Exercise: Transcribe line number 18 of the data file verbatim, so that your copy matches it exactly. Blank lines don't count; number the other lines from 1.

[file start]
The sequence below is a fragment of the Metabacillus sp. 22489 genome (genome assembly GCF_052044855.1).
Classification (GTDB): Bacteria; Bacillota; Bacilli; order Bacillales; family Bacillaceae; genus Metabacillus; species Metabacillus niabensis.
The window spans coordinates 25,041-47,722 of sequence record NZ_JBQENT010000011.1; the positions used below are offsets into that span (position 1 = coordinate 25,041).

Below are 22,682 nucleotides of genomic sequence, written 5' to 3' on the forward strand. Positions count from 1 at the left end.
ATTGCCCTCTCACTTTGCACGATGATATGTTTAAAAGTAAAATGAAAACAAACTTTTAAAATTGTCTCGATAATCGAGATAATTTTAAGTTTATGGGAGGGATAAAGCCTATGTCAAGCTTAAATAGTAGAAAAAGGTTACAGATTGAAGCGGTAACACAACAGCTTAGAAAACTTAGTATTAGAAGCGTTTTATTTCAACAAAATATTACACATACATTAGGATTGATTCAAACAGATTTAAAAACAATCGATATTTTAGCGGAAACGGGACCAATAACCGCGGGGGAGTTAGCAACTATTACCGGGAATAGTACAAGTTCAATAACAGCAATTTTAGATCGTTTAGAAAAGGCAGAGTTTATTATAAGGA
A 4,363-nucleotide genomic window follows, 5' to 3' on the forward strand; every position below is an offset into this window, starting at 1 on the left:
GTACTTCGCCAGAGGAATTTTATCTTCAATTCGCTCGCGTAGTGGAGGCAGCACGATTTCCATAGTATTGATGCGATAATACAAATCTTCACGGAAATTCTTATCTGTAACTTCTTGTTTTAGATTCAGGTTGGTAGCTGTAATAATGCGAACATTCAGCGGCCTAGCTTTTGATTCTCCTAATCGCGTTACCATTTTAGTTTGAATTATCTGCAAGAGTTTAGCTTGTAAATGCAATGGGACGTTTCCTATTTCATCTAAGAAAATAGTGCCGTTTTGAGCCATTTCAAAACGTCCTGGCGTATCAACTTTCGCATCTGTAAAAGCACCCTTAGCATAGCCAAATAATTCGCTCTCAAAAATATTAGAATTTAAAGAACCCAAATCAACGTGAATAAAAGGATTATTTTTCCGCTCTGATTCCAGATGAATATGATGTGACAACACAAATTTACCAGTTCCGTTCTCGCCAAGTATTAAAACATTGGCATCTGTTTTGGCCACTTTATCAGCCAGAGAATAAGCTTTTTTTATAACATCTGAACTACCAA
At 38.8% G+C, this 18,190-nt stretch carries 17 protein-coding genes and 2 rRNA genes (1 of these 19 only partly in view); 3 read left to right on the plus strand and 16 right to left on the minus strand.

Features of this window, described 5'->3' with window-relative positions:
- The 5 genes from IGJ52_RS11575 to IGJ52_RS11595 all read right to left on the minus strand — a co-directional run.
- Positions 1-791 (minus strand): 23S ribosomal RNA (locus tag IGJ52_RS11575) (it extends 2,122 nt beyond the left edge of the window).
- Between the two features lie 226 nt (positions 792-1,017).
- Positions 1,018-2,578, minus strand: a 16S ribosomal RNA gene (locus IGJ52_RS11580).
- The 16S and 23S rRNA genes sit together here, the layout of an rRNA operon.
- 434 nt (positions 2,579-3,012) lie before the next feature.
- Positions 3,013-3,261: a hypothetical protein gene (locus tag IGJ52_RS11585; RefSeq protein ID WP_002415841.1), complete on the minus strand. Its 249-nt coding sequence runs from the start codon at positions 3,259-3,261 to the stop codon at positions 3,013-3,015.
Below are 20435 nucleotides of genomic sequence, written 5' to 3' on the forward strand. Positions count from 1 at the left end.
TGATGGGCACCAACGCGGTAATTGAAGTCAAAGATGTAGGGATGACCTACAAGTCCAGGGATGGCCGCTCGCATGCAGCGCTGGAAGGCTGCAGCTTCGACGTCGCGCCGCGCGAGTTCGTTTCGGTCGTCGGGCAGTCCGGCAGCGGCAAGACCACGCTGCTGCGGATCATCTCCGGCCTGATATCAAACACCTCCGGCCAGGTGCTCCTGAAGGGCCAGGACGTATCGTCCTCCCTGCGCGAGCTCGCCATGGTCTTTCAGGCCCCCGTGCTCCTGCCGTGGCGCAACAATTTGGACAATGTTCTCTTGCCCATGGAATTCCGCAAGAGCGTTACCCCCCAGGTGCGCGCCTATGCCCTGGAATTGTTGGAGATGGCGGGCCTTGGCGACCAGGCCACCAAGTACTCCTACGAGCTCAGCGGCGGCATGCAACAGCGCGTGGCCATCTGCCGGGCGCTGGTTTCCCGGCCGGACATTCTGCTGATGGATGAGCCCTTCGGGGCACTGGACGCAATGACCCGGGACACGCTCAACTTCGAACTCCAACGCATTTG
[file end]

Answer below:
TGATGGGCACCAACGCGGTAATTGAAGTCAAAGATGTAGGGATGACCTACAAGTCCAGGGATGGCCGCTCGCATGCAGCGCTGGAAGGCTGCAGCTTCGACGTCGCGCCGCGCGAGTTCGTTTCGGTCGTCGGGCAGTCCGGCAGCGGCAAGACCACGCTGCTGCGGATCATCTCCGGCCTGATATCAAACACCTCCGGCCAGGTGCTCCTGAAGGGCCAGGACGTATCGTCCTCCCTGCGCGAGCTCGCCATGGTCTTTCAGGCCCCCGTGCTCCTGCCGTGGCGCAACAATTTGGACAATGTTCTCTTGCCCATGGAATTCCGCAAGAGCGTTACCCCCCAGGTGCGCGCCTATGCCCTGGAATTGTTGGAGATGGCGGGCCTTGGCGACCAGGCCACCAAGTACTCCTACGAGCTCAGCGGCGGCATGCAACAGCGCGTGGCCATCTGCCGGGCGCTGGTTTCCCGGCCGGACATTCTGCTGATGGATGAGCCCTTCGGGGCACTGGACGCAATGACCCGGGACACGCTCAACTTCGAACTCCAACGCATTTG